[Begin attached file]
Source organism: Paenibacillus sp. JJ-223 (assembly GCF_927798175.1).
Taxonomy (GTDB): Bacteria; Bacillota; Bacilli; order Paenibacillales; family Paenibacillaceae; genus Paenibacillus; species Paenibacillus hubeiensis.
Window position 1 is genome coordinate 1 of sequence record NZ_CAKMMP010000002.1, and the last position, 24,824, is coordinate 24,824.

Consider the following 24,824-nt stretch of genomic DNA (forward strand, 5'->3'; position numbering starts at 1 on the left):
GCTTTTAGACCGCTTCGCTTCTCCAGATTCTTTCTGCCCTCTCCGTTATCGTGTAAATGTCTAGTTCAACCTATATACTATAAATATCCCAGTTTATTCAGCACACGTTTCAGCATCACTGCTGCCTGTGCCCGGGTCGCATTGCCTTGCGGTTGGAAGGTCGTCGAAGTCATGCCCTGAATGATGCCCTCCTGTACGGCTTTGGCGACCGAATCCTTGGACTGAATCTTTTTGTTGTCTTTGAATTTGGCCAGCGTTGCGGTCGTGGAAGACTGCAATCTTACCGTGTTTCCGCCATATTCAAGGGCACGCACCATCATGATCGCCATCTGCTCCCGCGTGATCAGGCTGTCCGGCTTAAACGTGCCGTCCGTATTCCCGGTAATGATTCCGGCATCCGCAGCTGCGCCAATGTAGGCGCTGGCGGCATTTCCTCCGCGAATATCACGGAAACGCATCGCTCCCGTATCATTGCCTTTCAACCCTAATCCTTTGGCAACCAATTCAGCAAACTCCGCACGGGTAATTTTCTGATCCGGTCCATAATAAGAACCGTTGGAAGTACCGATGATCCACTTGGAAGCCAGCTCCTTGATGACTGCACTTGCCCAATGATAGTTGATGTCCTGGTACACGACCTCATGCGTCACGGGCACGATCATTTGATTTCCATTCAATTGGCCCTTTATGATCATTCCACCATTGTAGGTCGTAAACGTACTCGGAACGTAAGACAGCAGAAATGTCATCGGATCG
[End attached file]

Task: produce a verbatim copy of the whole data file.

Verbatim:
Source organism: Paenibacillus sp. JJ-223 (assembly GCF_927798175.1).
Taxonomy (GTDB): Bacteria; Bacillota; Bacilli; order Paenibacillales; family Paenibacillaceae; genus Paenibacillus; species Paenibacillus hubeiensis.
Window position 1 is genome coordinate 1 of sequence record NZ_CAKMMP010000002.1, and the last position, 24,824, is coordinate 24,824.

Consider the following 24,824-nt stretch of genomic DNA (forward strand, 5'->3'; position numbering starts at 1 on the left):
GCTTTTAGACCGCTTCGCTTCTCCAGATTCTTTCTGCCCTCTCCGTTATCGTGTAAATGTCTAGTTCAACCTATATACTATAAATATCCCAGTTTATTCAGCACACGTTTCAGCATCACTGCTGCCTGTGCCCGGGTCGCATTGCCTTGCGGTTGGAAGGTCGTCGAAGTCATGCCCTGAATGATGCCCTCCTGTACGGCTTTGGCGACCGAATCCTTGGACTGAATCTTTTTGTTGTCTTTGAATTTGGCCAGCGTTGCGGTCGTGGAAGACTGCAATCTTACCGTGTTTCCGCCATATTCAAGGGCACGCACCATCATGATCGCCATCTGCTCCCGCGTGATCAGGCTGTCCGGCTTAAACGTGCCGTCCGTATTCCCGGTAATGATTCCGGCATCCGCAGCTGCGCCAATGTAGGCGCTGGCGGCATTTCCTCCGCGAATATCACGGAAACGCATCGCTCCCGTATCATTGCCTTTCAACCCTAATCCTTTGGCAACCAATTCAGCAAACTCCGCACGGGTAATTTTCTGATCCGGTCCATAATAAGAACCGTTGGAAGTACCGATGATCCACTTGGAAGCCAGCTCCTTGATGACTGCACTTGCCCAATGATAGTTGATGTCCTGGTACACGACCTCATGCGTCACGGGCACGATCATTTGATTTCCATTCAATTGGCCCTTTATGATCATTCCACCATTGTAGGTCGTAAACGTACTCGGAACGTAAGACAGCAGAAATGTCATCGGATCG